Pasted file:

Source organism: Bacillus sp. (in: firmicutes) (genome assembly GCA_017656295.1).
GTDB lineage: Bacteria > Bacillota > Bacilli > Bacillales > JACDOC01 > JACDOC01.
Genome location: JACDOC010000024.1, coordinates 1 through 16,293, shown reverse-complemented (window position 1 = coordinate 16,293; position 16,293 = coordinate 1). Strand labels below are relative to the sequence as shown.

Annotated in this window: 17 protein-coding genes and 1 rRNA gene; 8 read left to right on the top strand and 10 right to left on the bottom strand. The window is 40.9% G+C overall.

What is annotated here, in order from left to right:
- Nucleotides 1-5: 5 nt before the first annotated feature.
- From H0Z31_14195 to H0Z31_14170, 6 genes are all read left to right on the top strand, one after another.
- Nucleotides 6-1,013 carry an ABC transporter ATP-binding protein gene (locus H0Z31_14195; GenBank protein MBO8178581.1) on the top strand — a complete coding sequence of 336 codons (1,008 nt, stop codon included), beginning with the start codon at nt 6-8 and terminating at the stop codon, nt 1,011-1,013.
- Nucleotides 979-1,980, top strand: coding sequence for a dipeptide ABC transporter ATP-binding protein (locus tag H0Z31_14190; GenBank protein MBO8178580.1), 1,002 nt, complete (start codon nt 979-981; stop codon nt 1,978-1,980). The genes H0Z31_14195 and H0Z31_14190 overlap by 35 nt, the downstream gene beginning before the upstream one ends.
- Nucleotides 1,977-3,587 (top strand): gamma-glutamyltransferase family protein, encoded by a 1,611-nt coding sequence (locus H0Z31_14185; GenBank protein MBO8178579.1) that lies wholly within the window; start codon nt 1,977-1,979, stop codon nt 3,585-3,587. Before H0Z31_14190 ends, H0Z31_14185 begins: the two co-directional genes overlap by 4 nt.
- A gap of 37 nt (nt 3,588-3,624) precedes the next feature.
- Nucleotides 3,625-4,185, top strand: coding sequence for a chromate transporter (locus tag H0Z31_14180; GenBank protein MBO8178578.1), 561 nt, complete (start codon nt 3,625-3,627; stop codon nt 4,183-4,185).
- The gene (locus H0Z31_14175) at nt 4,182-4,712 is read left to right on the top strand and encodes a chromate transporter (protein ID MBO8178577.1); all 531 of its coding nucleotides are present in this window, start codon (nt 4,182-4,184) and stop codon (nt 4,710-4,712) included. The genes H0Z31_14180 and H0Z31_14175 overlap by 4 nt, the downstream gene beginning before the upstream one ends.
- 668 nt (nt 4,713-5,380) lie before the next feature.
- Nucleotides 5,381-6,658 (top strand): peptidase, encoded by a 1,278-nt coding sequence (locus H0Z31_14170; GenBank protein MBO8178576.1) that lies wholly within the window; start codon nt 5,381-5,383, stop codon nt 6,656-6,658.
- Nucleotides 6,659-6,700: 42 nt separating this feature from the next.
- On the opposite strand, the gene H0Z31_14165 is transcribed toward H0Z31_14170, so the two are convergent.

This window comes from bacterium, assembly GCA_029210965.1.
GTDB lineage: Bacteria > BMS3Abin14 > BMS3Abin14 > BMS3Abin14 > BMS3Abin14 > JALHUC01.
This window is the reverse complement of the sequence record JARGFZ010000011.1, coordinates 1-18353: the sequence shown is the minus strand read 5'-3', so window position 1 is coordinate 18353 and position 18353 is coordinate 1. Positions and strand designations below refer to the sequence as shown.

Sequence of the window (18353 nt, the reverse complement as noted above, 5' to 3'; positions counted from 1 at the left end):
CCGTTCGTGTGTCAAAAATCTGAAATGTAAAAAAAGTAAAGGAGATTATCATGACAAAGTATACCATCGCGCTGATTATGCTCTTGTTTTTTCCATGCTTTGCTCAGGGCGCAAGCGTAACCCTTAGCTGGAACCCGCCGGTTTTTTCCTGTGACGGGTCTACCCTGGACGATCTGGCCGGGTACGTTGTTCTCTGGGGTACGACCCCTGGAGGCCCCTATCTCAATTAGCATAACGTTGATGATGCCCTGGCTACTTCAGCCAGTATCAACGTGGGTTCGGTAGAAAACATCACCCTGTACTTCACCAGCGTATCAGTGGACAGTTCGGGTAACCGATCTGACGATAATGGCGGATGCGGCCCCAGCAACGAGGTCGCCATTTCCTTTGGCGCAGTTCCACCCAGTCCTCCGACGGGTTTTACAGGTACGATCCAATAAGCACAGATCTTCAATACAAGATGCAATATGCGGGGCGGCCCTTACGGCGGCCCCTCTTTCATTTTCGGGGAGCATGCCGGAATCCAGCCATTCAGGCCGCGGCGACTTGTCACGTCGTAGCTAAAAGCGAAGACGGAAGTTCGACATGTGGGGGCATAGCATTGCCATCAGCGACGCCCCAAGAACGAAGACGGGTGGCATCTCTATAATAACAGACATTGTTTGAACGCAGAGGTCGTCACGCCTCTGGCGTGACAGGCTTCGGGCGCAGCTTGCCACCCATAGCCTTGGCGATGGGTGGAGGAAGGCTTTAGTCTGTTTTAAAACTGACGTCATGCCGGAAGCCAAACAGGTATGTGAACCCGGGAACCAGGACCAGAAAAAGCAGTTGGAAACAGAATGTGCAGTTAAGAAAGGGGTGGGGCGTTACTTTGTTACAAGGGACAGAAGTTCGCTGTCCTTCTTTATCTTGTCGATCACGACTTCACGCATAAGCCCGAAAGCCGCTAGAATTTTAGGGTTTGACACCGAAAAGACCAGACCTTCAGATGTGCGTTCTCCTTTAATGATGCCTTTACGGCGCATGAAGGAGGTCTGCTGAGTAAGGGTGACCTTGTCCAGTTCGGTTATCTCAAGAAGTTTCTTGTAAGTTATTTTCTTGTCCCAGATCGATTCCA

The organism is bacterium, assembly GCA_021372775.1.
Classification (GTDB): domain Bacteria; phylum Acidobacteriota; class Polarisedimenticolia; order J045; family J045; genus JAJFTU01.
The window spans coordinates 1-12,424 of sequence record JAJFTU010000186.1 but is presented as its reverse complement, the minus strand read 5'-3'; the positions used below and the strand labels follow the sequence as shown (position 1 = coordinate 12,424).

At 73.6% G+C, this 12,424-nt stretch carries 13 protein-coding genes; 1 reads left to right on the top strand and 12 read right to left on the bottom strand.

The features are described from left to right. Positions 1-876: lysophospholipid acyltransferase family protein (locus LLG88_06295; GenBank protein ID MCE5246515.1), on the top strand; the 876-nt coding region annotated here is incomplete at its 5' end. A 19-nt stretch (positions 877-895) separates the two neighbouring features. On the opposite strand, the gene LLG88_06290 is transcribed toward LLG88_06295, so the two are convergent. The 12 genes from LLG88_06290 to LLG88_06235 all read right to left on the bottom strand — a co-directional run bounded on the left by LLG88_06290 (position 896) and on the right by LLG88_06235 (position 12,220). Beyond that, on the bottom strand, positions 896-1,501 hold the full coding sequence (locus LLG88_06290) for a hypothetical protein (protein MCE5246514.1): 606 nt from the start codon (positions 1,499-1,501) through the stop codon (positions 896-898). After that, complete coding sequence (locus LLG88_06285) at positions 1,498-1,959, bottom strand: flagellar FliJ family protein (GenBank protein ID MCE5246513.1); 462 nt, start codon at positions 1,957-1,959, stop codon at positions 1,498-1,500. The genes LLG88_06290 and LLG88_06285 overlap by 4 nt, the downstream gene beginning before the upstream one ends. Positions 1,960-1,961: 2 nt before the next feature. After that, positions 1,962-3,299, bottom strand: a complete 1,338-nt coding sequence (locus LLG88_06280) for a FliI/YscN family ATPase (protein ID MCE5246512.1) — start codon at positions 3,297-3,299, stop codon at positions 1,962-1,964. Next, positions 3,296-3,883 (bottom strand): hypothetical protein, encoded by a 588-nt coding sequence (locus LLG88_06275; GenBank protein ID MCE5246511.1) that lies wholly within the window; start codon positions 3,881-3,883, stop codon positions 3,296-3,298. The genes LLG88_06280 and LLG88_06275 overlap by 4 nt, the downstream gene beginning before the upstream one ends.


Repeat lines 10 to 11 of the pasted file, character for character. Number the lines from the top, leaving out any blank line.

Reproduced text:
- Nucleotides 1,977-3,587 (top strand): gamma-glutamyltransferase family protein, encoded by a 1,611-nt coding sequence (locus H0Z31_14185; GenBank protein MBO8178579.1) that lies wholly within the window; start codon nt 1,977-1,979, stop codon nt 3,585-3,587. Before H0Z31_14190 ends, H0Z31_14185 begins: the two co-directional genes overlap by 4 nt.
- A gap of 37 nt (nt 3,588-3,624) precedes the next feature.